As the essential push toward a low-carbon future accelerates, how do we balance the benefits of clean energy production with the potential risks to nature?

As the essential push toward a low-carbon future accelerates, how do we balance the benefits of clean energy production with the potential risks to nature?


Cambridge | April 20, 2017

With well-known sources like hydro, wind and solar at the forefront, many countries have made impressive strides transitioning to clean energy. Still, the challenges are immense: Consider that in 2015 only about 13 percent of the electricity produced in the United States came from renewable sources.

What are the tools—technology, policy, markets and beyond—that will help us produce the clean energy we need, while protecting the health of our rivers and minimizing energy sprawl and other impacts? What role can lesser known renewable sources like biomass and tidal power play?

On May 1 in Cambridge, an expert panel—Katherine Hamilton, of 38 North Solutions; Jessika Trancik, of the Massachusetts Institute of Technology; and Nels Johnson, of The Nature Conservancy—will discuss these questions and more. Dan Delurey, president of Wedgemere Group, will moderate.

The event will be the 13th in The Nature Conservancy’s Future of Nature Boston Speaker Series. Special thanks to series media sponsor WBUR.

Tickets: $10, available at www.nature.org/future.

Time: Special networking reception catered by Chive Events, 5:30 p.m. Panel discussion including audience questions, 6:30 p.m.-8 p.m.

Location: The Microsoft New England Research and Development Center (NERD); 1 Memorial Drive, Cambridge, MA 02142

Panelists and Moderator Bios:

Katherine Hamilton – Partner, 38 North Solutions

Before co-founding 38 North Solutions, specializing in clean energy and innovation policy, Hamilton ran the smart grid-focused GridWise Alliance. She was policy advisor for Good Energies, a private equity company with a $6B clean energy portfolio. Early in her career, Hamilton designed electrical systems for commercial and residential developments for a utility. She’s president of GRID Alternatives Mid-Atlantic and co-chair of the World Economic Forum’s Future of Energy Global Future Council. You can hear her weekly on Greentech Media’s podcast, The Energy Gang. 
 
Jessika Trancik – Associate Professor of Energy Studies, Massachusetts Institute of Technology

Trancik received her B.S. in materials science and engineering from Cornell University and her Ph.D. in materials science from the University of Oxford as a Rhodes Scholar. Before MIT, she spent several years at the Santa Fe Institute as an Omidyar Fellow, and at Columbia University as an Earth Institute Fellow. Her research group studies the dynamic costs and environmental impacts of energy technologies to inform technology design and policy. She is also an external professor at the Santa Fe Institute.

Nels Johnson – Director, North America Energy Program, The Nature Conservancy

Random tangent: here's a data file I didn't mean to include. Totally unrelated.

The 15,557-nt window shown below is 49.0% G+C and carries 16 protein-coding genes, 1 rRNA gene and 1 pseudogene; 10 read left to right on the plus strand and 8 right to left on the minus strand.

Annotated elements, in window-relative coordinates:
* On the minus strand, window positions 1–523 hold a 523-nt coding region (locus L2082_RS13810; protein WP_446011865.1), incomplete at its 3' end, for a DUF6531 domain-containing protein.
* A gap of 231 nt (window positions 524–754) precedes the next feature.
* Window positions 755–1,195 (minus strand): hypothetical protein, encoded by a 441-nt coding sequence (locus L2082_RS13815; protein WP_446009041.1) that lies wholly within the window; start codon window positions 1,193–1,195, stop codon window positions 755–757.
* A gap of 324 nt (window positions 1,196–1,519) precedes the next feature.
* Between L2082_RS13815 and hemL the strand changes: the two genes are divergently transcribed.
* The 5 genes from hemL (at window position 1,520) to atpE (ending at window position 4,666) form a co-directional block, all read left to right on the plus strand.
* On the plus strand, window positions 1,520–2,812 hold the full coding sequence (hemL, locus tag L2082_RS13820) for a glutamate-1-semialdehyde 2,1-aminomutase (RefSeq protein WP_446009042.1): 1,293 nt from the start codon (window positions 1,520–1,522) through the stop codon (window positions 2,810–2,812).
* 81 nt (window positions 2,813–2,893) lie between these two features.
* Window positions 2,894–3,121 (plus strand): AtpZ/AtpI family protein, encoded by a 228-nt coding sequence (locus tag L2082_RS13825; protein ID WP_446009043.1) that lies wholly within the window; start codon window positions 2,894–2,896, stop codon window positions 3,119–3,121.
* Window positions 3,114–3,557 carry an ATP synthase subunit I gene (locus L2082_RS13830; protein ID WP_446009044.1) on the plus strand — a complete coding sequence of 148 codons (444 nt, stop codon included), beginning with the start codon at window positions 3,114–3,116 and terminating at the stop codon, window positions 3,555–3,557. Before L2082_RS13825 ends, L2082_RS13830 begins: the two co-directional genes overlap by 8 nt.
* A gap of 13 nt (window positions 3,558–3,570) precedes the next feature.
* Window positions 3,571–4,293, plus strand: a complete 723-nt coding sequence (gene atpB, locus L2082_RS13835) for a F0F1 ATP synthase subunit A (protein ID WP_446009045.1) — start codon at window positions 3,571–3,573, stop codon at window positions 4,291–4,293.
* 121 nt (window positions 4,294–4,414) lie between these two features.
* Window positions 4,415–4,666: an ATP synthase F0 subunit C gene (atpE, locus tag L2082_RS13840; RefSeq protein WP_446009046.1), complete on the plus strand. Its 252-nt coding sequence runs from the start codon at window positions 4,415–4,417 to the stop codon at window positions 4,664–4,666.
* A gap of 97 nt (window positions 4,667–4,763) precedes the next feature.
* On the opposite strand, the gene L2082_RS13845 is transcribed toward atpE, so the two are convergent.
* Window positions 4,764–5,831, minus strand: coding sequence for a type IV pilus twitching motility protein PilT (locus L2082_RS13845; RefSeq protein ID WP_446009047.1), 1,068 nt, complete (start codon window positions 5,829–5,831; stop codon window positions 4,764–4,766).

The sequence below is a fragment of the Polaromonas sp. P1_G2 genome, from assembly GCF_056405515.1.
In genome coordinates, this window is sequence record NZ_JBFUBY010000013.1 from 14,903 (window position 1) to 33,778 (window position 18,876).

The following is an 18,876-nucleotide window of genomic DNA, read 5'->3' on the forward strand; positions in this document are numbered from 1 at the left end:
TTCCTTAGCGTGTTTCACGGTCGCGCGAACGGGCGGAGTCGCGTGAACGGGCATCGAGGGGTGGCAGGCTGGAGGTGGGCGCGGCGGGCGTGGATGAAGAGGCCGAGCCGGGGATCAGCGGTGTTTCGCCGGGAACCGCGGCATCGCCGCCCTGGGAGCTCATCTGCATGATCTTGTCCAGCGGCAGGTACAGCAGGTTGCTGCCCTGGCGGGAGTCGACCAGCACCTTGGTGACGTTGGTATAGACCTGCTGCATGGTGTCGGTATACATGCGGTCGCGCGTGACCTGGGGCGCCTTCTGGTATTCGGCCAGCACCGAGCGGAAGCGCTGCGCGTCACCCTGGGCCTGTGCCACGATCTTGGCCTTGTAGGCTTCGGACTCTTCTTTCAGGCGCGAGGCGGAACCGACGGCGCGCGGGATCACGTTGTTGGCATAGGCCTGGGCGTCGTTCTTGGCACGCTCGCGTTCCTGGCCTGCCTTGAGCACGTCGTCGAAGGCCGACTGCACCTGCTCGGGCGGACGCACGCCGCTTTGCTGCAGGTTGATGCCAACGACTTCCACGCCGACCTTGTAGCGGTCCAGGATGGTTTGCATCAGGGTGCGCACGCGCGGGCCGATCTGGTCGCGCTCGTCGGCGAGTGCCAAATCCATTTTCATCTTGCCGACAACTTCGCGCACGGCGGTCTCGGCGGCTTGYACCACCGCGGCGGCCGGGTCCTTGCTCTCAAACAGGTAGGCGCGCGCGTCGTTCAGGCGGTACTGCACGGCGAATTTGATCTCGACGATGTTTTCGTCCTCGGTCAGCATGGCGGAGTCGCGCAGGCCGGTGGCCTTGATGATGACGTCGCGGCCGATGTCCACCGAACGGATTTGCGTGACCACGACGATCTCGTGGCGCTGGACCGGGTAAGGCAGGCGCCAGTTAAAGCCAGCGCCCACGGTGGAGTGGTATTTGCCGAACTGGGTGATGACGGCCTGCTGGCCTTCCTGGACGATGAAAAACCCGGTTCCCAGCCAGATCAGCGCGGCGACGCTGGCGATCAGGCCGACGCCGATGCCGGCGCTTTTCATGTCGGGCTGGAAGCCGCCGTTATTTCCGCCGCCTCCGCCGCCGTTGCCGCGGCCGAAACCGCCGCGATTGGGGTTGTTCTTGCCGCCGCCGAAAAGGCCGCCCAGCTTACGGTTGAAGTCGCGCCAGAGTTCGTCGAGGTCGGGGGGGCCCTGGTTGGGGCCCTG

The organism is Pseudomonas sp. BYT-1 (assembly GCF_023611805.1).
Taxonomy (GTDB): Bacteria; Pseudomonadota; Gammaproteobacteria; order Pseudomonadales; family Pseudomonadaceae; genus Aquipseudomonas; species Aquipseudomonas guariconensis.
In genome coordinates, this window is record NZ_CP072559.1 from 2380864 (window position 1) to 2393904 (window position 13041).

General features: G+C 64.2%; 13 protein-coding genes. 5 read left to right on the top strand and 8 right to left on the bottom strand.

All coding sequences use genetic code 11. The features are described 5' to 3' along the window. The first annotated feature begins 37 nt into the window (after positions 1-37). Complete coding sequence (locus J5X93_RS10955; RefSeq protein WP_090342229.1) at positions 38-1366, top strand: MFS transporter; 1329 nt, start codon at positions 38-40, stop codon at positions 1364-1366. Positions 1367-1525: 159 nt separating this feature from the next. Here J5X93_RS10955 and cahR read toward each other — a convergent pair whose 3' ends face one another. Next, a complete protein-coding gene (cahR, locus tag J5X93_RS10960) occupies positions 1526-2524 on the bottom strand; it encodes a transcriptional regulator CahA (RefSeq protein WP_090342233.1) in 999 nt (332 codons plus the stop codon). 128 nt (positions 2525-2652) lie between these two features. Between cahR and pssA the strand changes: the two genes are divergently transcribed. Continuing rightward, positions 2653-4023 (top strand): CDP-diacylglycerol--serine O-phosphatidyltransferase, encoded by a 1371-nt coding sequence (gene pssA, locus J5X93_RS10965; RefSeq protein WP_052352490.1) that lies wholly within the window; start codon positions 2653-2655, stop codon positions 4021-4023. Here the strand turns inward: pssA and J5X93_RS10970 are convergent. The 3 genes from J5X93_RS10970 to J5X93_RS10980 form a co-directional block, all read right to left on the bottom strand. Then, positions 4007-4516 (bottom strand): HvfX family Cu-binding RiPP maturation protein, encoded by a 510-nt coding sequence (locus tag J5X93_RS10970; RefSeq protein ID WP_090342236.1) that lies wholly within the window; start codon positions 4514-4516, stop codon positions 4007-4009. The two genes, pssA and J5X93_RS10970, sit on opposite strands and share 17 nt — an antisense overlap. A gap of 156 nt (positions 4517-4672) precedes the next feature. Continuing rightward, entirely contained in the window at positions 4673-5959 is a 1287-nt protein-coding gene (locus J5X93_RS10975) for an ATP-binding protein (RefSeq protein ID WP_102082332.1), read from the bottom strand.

Johnson works with teams across North America to integrate “smart-siting” into energy development, the leading cause of land-use change across much of the continent. During his 25-year career, he has worked on forest management, carbon sequestration, protected areas design, climate adaptation and incentives to sustain ecosystem services in Asia, Latin America and North America. As deputy state director for the Conservancy in Pennsylvania, Johnson helped build innovative programs focused on such things as ecological water flows and reducing impacts from shale energy development.
Moderator: Dan Delurey, President, Wedgemere Group.  Delurey had experience as a senior executive in the utility and high-tech sectors prior to founding Wedgemere Group, which provides communications, facilitation and policy services to companies, governments and NGOs in the emerging areas of grid modernization and climate change. He has been an invited speaker at the White House and an invited expert witness at hearings in both the U.S. Senate and House. Delurey is an accredited official in the United Nations climate change process and recently took a delegation of technology companies to COP-21 in Paris. 

The Future of Nature Boston Speaker Series is made possible by the generosity of Marilyn and Jay Sarles, Tom Jones, David and Susan Leathers, and Eaglemere Foundation.

The series features leaders in their fields discussing some of our most critical conservation challenges and opportunities. Visit www.nature.org/future for more. Follow @Nature_NE for ongoing discussion on energy and other topics that affect nature in New England and beyond. Join the conversation by tweeting your hopes and concerns, using the hashtag #futureofnature.

The Microsoft New England Research & Development Center (NERD) is home to teams working on products and services like Microsoft Office 365 and Microsoft SQL. It has hosted more than 1,000 events since opening in 2008.


The Nature Conservancy is a global conservation organization dedicated to conserving the lands and waters on which all life depends. Guided by science, we create innovative, on-the-ground solutions to our world's toughest challenges so that nature and people can thrive together. We are tackling climate change, conserving lands, waters and oceans at unprecedented scale, and helping make cities more sustainable. Working in more than 65 countries, we use a collaborative approach that engages local communities, governments, the private sector, and other partners. To learn more, visit www.nature.org or follow @nature_press on Twitter.

Contact information

James Miller
Associate Director, Communications; The Nature Conservancy
857-600-6603
James_Miller@tnc.org

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